“We could be paying tens of thousands of dollars in excise tax on hand sanitizer.”
Deserving or not, Massachusetts has a reputation for uptightness when it comes to laws regulating spirits and their consumption.
Now, amid the economic fallout out from COVID-19, the Massachusetts Distillers Alliance (MDA), which represents 14 distillers across the Bay State, is circulating a petition asking state officials to consider three measures that could give the industry “a fighting chance”: excise tax relief for the alcohol used to make hand sanitizer; the ability to sell and ship products directly to consumers within the state; and the ability for bars and restaurants to sell cocktails with takeout food orders.
According to some of the MDA board members who I spoke with, the petition isn’t calling for special favors—it’s about fairness and receiving the same considerations that other industries, particularly wine and beer, have received locally.
“Distilled spirits are regulated far more than any other alcoholic beverage, especially in Massachusetts,” Zachary Robinson, owner/distiller at Everett’s Short Path Distillery, said in an interview. “This was true before the pandemic, and it’s still true today. We’re trying to play by the same rules as beer and wine.”
The first measure concerns excise taxes on alcohol, which distillers must pay to the federal and state government. Because the alcohol used to make hand sanitizer is denatured—meaning it is made unpalatable—the federal government no longer considers it a beverage and does not require excise taxes to be paid on the final product. However, the Massachusetts ABCC (Alcoholic Beverages Control Commission) has given no indication on whether or not it will seek to collect excise taxes on the alcohol used to make hand sanitizer, leaving local distillers in the dark when it comes to their future tax bill.
“We’re just looking for clarity… we don’t want the state to come back in two months and say, ‘You owe us $20,000 in tax,’” Robinson said, adding, “If they do come back and say, ‘You owe us on that,’ at least we know.”
Compounding this frustration is the fact that many local distillers donated the hand sanitizer they produced to first responders and community organizations amid critical shortages of the product. Robinson recounts that Short Path alone donated hundreds of gallons of hand sanitizer to area homeless shelters, hospitals, and the Everett Fire Department—and may be charged dearly for it.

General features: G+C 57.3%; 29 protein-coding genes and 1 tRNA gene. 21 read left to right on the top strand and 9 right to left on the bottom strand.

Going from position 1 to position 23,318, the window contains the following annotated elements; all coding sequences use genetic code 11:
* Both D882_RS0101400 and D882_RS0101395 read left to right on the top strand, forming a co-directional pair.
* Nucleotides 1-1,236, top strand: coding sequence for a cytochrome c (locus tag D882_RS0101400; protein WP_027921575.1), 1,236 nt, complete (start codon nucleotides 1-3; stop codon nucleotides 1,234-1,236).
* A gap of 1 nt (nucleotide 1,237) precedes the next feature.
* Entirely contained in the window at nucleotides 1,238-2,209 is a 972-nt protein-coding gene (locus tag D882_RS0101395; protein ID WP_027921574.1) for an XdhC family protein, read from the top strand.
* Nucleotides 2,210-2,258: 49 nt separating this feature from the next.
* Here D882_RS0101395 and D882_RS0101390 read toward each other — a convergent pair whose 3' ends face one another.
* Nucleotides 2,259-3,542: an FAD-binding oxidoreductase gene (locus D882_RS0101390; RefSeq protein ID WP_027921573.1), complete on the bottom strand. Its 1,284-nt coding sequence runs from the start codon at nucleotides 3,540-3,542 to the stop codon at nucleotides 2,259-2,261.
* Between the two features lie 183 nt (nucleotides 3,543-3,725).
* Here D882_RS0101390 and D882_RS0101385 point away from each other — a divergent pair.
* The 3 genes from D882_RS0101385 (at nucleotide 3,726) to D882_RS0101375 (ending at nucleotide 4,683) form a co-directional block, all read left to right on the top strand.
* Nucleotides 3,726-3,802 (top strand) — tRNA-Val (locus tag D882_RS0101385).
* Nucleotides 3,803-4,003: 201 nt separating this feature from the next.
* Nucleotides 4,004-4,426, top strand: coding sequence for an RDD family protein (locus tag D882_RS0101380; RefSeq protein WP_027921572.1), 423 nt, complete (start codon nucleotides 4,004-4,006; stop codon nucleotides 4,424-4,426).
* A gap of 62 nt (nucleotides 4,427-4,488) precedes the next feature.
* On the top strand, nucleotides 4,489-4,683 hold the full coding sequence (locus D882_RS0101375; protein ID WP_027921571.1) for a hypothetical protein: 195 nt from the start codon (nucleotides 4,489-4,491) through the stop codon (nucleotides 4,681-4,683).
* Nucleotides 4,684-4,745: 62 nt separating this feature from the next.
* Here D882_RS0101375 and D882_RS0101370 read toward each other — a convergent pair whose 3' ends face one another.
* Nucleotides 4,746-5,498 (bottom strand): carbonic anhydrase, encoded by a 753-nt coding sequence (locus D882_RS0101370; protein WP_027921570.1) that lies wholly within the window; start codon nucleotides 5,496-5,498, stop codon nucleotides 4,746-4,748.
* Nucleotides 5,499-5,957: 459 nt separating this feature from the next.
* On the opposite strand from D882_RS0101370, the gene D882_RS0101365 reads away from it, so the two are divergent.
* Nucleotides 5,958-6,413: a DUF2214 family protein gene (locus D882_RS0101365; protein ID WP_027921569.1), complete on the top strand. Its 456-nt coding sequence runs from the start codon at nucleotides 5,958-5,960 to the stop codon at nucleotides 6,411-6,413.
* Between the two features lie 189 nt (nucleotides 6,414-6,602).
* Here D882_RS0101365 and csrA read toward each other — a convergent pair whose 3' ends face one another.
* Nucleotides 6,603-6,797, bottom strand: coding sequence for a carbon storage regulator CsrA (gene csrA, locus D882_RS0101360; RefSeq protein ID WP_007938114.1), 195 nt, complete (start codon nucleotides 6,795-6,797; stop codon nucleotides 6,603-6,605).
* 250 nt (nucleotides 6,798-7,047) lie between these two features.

“We could be paying tens of thousands of dollars in excise tax on hand sanitizer,” Robinson said.
The second measure, which asks that distillers be allowed to sell their product directly to consumers, has already been implemented by states including Kentucky and Virginia in the wake of the pandemic. Robinson notes that this would put Massachusetts distillers on the same footing as wineries and breweries in the state (the Commonwealth already allows the direct shipment of wine and beer) and help make up for losses sustained from the closure of restaurants, bars, and distillery tasting rooms.
“We’re not asking for anything special here, we just want to be able to do exactly what beer and wine can do,” Robinson said. “All of the breweries and wineries in the state can still in theory sell to all of their accounts, but distilleries have lost half of their accounts. We can’t sell to bars and restaurants anymore. They’re not buying because they can’t sell it.”
According to Matthew Nuernberger, president of Boston’s GrandTen Distilling, direct-to-consumer sales are needed now that the rules of social distancing have seriously disrupted how craft distillers market their products.
“If you think about craft spirits, it’s very much a hand-sell item,” Nuernberger said. “We have people out working under normal circumstances … we have spirit tastings, introducing consumers to craft spirits, [employees] talking to liquor store owners about why they should carry craft spirits and why they should carry local Massachusetts brands. Given our current time, when high-touch is the opposite of everything we’re supposed to be doing, our channel to the consumer has totally dried up.”
The petition’s final measure is also a plea for parity. On April 3, Governor Charlie Baker signed a law allowing bars and restaurants to sell wine and beer with takeout food. But cocktails—which restaurants and bars in California and New York have been allowed to sell as takeout items—were notably absent.
“Wine and beer are safe, and spirits are dangerous—[that] is the message that the Massachusetts government seems to be sending out,” Nuernberger added when asked about the exclusion of cocktails. “The restaurant association says, ‘Hey, we can easily service alcohol and alcohol is an important revenue stream for us, but we’re not able to do it,’ and the Massachusetts government says, ‘We have a solution for that, we’ll simply allow you to still sell wine and beer.’ But there’s no mechanism for you to sell spirits.
“It kind of feels like we’re an afterthought, or not even a thought at all, to the state government.”
Aside from signing the petition, Robinson recommended that local drinkers reach out to their state representatives and senators to express their support for the petition’s measures, which are just one way to ensure a more even playing field for craft distillers in the state.
“The pandemic has highlighted [the need] to gain parity with other alcohol producers and have us all play by the same rules,” Robinson said.
This article was produced in collaboration with the Boston Institute for Nonprofit Journalism as part of its Pandemic Democracy Project.
HELP DIGBOSTON WEATHER THIS STORM AND CONTINUE PROVIDING ARTICLES LIKE THIS ONE
Eric Twardzik is a Boston-based writer and editor with extensive experience in branded copywriting and journalism with an emphasis on food, drink, travel and men's lifestyle.